UCLA researchers demonstrate fully printed carbon nanotube transistor circuits for displays

Researchers from Aneeve Nanotechnologies, a startup company at UCLA’s on-campus technology incubator at the California NanoSystems Institute (CNSI), have used low-cost ink-jet printing to fabricate the first circuits composed of fully printed back-gated and top-gated carbon nanotube–based electronics for use with OLED displays.

The team made carbon nanotube thin-film transistors with high mobility and a high on–off ratio, completely based on ink-jet printing. They demonstrated the first fully printed single-pixel OLED control circuits, and their fully printed thin-film circuits showed significant performance advantages over traditional organic-based printed electronics.

Ink-jet-printed circuit

Nanoletters – Fully Printed Separated Carbon Nanotube Thin Film Transistor Circuits and Its Application in Organic Light Emitting Diode Control

The advantages of printed electronics and semiconducting single-walled carbon nanotubes (SWCNTs) are combined for the first time for display electronics. Conductive silver ink and 98% semiconductive SWCNT solutions are used to print back-gated thin film transistors with high mobility, high on/off ratio, and high current carrying capacity. In addition, with printed polyethylenimine with LiClO4 as the gating material, fully printed top-gated devices have been made to work as excellent current switches for organic light emitting diodes (OLEDs). An OLED driving circuit composed of two top-gated fully printed transistors has been fabricated, and the successful control over external OLED is demonstrated. Our work demonstrates the significant potential of using printed carbon nanotube electronics for display backplane applications.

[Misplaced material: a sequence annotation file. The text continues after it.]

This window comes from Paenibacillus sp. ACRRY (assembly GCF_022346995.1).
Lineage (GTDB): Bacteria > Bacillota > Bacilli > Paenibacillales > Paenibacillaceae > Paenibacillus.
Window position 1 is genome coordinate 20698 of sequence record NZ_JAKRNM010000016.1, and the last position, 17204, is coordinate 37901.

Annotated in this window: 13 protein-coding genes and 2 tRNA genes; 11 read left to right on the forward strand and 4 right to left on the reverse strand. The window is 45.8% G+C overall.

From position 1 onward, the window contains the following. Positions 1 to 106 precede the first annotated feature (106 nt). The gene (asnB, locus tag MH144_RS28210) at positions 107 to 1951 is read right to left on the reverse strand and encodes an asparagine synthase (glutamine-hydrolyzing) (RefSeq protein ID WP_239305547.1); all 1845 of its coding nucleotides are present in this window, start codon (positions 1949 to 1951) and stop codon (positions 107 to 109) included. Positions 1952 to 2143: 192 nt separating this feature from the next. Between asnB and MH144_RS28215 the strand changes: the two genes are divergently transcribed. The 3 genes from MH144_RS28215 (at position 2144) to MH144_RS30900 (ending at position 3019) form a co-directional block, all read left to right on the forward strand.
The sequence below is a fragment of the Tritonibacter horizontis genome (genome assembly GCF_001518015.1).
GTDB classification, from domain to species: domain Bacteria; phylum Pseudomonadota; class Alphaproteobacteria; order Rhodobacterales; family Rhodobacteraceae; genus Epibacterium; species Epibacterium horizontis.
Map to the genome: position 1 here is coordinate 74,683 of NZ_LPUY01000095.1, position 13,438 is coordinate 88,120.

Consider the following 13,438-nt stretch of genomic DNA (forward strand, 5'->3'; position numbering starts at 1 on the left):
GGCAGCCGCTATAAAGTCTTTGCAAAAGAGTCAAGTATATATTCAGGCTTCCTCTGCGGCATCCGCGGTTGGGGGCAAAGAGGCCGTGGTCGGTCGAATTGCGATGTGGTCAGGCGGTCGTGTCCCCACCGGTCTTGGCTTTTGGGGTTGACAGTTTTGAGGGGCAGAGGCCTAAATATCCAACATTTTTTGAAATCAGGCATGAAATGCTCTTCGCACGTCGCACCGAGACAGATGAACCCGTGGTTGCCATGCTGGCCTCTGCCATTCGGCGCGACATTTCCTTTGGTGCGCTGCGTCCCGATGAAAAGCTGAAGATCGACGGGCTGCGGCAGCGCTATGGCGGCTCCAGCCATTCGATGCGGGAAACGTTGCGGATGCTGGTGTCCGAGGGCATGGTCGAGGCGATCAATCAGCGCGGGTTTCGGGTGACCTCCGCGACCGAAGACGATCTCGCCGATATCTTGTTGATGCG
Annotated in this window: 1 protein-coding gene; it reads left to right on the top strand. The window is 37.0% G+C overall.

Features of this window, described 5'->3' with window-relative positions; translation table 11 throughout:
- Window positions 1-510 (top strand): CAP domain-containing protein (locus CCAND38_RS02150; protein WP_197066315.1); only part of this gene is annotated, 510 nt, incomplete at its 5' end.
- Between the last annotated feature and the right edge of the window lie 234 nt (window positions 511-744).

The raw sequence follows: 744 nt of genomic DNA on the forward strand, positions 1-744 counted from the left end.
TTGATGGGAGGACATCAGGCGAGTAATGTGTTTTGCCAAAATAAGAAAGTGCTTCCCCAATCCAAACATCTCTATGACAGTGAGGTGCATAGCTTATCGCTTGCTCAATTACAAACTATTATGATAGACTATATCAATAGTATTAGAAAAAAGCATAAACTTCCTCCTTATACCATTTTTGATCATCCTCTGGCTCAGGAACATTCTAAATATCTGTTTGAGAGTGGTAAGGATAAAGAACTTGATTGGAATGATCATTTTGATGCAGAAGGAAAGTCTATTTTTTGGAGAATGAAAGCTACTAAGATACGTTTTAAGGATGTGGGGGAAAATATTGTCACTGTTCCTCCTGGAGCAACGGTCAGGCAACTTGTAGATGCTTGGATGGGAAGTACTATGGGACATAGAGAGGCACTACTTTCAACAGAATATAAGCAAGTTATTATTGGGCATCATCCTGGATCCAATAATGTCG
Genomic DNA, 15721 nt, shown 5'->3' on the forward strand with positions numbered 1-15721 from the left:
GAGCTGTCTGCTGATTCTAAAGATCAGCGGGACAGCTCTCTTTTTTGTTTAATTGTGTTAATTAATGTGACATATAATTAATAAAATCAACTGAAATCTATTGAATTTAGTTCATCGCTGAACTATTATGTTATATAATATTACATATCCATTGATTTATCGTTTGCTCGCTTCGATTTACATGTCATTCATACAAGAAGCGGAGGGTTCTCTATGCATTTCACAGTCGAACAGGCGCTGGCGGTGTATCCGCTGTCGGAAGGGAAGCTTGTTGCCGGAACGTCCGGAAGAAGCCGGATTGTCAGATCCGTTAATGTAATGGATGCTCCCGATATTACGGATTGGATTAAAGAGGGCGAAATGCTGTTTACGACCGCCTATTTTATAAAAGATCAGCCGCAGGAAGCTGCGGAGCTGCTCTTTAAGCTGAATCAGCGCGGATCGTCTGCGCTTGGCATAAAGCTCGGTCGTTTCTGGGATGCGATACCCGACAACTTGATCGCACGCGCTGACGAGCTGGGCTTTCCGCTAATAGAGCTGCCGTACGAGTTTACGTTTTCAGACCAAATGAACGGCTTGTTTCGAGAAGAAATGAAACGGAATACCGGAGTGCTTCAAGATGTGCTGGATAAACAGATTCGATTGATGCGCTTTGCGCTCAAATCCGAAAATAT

“This is the first practical demonstration of carbon nanotube–based printed circuits for display backplane applications,” said Kos Galatsis, an associate adjunct professor of materials science at UCLA Engineering and a co-founder of Aneeve. “We have demonstrated carbon nanotubes’ viable candidacy as a competing technology alongside amorphous silicon and metal-oxide semiconductor solution as a low-cost and scalable backplane option.”

This distinct process utilizes an ink-jet printing method that eliminates the need for expensive vacuum equipment and lends itself to scalable manufacturing and roll-to-roll printing. The team solved many material integration problems, developed new cleaning processes and created new methods for negotiating nano-based ink solutions.

For active-matrix OLED applications, the printed carbon nanotube transistors will be fully integrated with OLED arrays, the researchers said. The encapsulation technology developed for OLEDs will also keep the carbon nanotube transistors well protected, as the organics in OLEDs are very sensitive to oxygen and moisture.

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